Southwest Airlines: Top stock of 2014

southwest up
Southwest shares have taken off this year

Even for the high-flying airline sector, Southwest (LUV)is in a class of its own.

The stock has soared 110% this year, making it the best performer in the S&P 500.

The reason is simple: an improving economy and industry consolidation have led to packed planes and record profits for all airlines. American (AAL), Delta, (DAL) and United (UAL)are all cruising comfortably with gains between 50% and 80%.

Related: Virgin America stock soars 25% after IPO

But Southwest has climbed above them all. And it's managed to do so without loading up on passenger fees. "Bags Fly Free" is a mantra for Southwest.

Customer satisfaction: Even with the headaches of modern day air travel, Southwest seems to be getting something right. The airline ranked second only to JetBlue (JBLU) in an airline customer satisfaction survey earlier this year from the American Customer Satisfaction Index.

"The flying public seems to like the product," said Dan Veru of Palisade Capital Management. "There's a culture there that's very customer centric. Some of the airlines you feel like they're at war with the customer."

In addition to its "Bags Fly Free" policy, Southwest doesn't charge fees for changing your flight, according to its website.

Such practices "engender goodwill with passengers," claimed Veru. In the case of other airlines, "what's left to charge for?," he said.

Related: The best time to book your holiday flight is...

Sticking to its routes: Southwest keeps things relatively simple in terms of where it flies. Other than select destinations in Mexico and the Caribbean, it doesn't go international.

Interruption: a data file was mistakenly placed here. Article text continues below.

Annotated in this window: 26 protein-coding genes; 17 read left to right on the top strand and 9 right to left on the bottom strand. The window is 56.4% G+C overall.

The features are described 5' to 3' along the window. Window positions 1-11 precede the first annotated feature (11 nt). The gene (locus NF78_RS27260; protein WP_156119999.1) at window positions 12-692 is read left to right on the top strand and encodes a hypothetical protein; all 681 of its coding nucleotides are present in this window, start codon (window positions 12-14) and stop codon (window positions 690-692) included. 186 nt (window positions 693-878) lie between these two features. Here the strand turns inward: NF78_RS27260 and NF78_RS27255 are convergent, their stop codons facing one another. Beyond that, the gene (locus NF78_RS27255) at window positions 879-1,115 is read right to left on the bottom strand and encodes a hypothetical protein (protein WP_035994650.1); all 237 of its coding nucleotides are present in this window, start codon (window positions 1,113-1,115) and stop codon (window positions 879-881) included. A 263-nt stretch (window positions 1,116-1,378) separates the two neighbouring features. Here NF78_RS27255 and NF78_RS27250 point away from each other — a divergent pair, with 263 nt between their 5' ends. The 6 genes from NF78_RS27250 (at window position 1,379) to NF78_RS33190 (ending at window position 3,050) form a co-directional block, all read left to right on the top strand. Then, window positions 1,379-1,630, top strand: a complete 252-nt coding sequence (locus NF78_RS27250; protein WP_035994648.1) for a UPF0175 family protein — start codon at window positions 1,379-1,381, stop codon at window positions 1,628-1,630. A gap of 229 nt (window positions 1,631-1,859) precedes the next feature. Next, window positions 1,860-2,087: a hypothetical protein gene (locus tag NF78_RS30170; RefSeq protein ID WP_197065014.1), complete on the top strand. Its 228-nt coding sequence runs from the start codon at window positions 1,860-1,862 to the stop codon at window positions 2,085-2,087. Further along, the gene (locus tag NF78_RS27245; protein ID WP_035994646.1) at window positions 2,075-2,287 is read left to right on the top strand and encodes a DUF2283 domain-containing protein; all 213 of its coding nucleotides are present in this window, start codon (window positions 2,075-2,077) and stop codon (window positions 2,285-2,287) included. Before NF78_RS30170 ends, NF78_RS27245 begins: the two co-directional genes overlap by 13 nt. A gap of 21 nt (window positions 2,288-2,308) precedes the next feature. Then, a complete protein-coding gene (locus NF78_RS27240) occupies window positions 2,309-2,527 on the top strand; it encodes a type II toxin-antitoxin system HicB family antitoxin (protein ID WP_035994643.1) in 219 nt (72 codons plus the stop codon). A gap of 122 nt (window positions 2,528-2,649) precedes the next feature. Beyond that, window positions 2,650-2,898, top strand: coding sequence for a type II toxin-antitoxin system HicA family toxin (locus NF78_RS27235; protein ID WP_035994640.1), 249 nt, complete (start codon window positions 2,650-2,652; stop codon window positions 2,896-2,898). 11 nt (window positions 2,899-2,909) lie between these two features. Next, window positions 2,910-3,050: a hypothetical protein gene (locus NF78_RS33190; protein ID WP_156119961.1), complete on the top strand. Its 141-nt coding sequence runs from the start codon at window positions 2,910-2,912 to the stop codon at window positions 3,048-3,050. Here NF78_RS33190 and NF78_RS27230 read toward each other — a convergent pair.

Even more, it's capitalized by concentrating flights out of smaller airports that serve major cities. It's main hub is Love Field Airport in Dallas, which although not nearly as large as Dallas Fort Worth, is actually closer to downtown Dallas, which many customers feel is more convenient. It similarly flies out of Midway airport in Chicago and MacArthur Airport on Long Island.

Then there's its fleet. Southwest flies mostly Boeing 737s, which keeps costs low since pilots don't need to spend time away from flying training on various aircraft.

The company also knows exactly what parts it needs to keep in inventory to keep the plane flying, Veru noted.

"They know everything about that plane," he said.

Spirit Airlines wants to 'hug the haters'
Spirit Airlines wants to 'hug the haters'

Running with the big boys: While Southwest often gets lumped in with low cost carriers, it's actually right up there in size with the main legacy carriers. It merged with AirTran in 2011, and over the years has been steadily expanding. At almost $27 billion, it's market value is bigger than that of United.

The company has also traditionally kept a lot of cash on hand and it's the only major U.S. airline that hasn't flown in and out of bankruptcy.

"The way that they run the airline...they're not controversial," said Veru.

After its epic journey, it's unclear how much more room the stock has to run. Though 60% of analysts rate it "buy," according to FactSet, that's well below the percentage of experts that recommend its rivals. For example, 94% of analysts recommend buying Delta (DAL).

Personal Finance

         

CNNMoney Sponsors